The Next Generation of Geostationary Weather Satellites


Since 1975, geostationary equatorial satellites, known as GOES (pronounced “go-ess”), have provided continuous imagery and data on atmospheric conditions and solar activity (space weather), which have led to more accurate and timely weather forecasts and a better understanding of long-term climate conditions. The National Aeronautics and Space Administration (NASA) builds the GOES, while NOAA oversees its operations.

The current GOES system includes the GOES-13 and GOES-15 satellites. It provides National Weather Service local weather forecast offices, national centers and volcanic ash advisory centers with a stream of environmental images. It also supports scientific research on land, atmosphere and oceans.

NOAA and NASA are preparing to launch the next generation of geostationary weather satellites. These spacecraft, known as the GOES-R Series, will provide more timely information about Earth’s Western Hemisphere, more accurate lightning mapping and enhanced monitoring of solar activity and space weather.

GOES-R will feature a new, advanced imager. This sensor will view the Earth in 16 different wavelengths, or spectral bands, ranging from visible to infrared. As a GOES-R education document puts it, “Imagine this as if you put on a pair of sunglasses with 16 different lenses that allow only certain wavelengths of light through.”

This will lead to more detailed and sharper pictures of the storm systems that form near the United States. For example, GOES-R will be able to measure cloud top heights and vertical velocity, two important weather properties that help determine how fast a thunderstorm is moving. Similarly, the satellite will be able to see how thick the clouds are. The GOES-R imager will also measure a third property of clouds called cloud optical depth, which is how much a cloud modifies the light that passes through it.

The GOES-R will also be able to monitor and track storms as they move across the Western Hemisphere. The satellite will be able to detect a wide range of weather phenomena, including tropical depressions, hurricanes and tornadoes. It will even have the ability to monitor volcanic ash plumes.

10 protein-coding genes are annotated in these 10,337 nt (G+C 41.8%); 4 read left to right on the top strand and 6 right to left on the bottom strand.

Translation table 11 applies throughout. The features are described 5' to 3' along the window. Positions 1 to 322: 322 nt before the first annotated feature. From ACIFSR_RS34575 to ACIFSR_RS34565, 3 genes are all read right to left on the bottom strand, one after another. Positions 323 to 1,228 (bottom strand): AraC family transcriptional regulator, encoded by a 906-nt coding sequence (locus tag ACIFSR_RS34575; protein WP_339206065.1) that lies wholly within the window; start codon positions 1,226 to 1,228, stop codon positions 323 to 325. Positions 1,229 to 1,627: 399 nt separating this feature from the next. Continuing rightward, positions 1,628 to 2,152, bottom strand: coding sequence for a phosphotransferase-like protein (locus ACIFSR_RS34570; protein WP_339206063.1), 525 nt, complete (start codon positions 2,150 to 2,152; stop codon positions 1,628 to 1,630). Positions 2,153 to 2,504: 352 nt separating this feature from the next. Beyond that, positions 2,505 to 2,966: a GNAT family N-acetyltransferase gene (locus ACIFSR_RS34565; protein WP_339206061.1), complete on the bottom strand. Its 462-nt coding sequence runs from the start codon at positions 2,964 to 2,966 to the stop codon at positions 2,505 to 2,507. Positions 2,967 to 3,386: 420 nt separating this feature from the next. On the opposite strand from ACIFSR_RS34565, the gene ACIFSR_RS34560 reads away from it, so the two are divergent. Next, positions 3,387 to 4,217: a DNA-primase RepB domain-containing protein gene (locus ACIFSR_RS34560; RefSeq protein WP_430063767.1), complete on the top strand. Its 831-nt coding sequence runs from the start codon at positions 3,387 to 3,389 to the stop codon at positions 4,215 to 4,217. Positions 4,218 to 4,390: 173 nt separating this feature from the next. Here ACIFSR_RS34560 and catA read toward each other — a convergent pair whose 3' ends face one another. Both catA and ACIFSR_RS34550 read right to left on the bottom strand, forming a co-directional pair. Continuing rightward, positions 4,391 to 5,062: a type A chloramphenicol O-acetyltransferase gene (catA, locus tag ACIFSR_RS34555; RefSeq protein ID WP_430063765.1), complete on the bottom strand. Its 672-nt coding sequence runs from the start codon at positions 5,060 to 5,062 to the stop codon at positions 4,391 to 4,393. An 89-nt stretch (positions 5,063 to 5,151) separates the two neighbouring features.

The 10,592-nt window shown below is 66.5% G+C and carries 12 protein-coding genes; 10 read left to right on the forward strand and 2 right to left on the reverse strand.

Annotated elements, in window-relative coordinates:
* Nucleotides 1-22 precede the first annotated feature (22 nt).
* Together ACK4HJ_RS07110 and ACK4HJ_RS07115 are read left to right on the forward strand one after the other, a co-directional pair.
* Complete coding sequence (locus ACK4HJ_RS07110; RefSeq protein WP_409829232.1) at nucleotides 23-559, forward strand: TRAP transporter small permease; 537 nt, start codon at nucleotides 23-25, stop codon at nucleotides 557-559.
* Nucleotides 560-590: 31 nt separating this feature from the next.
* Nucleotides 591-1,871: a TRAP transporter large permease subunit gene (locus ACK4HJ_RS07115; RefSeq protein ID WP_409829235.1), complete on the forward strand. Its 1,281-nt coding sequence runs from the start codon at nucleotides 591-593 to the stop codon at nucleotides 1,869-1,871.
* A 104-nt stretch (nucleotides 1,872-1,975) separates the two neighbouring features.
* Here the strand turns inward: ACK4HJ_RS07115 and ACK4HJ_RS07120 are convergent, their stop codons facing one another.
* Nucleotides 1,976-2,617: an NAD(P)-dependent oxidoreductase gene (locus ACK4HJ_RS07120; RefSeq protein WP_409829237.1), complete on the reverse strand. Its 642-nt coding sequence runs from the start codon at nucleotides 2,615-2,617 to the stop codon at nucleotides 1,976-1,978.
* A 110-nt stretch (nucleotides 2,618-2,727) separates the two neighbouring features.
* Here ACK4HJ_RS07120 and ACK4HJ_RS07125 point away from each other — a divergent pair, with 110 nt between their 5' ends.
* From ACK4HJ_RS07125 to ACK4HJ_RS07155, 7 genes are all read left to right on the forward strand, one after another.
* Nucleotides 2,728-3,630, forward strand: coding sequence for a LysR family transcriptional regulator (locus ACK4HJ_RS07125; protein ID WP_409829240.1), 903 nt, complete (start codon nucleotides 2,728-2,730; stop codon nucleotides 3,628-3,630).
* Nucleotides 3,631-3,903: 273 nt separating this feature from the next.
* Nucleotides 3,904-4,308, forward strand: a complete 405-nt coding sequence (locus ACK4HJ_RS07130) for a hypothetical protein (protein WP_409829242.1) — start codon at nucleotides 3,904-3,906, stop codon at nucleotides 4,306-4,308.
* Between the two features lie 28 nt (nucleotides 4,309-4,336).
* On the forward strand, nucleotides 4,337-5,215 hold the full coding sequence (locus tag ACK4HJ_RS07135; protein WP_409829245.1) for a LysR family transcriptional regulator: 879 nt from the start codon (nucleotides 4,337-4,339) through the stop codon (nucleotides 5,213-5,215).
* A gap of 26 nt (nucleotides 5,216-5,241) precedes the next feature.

NOAA manages the GOES-R Series program through an integrated NOAA/NASA office and is responsible for the ground system contract, satellite operation and distribution of GOES data to users worldwide. NOAA’s GOES-R Series satellites are designated with a letter before launching and are then renamed when they reach geostationary orbit, which is 22,300 miles above the Earth’s equator. The first of the new satellites to reach geostationary orbit was GOES-16, which is currently operating as NOAA’s GOES East satellite. The next, GOES-T, is scheduled to launch March 1 and will become NOAA’s GOES West satellite after it reaches its geostationary position. The final satellite in the GOES-R Series, GOES-U, is planned to be launched in 2024. All of the GOES-R satellites will be equipped with a suite of instruments to measure a variety of atmospheric, hydrologic and oceanic observations, as well as improve direct services like WEFAX (WEFAX Radio Data System), EMWIN (Emergency Managers Weather Information Network) and LRIT (Low Rate Information Transmission). All of these are critical to supporting NOAA’s mission of delivering vital meteorological information to the Nation.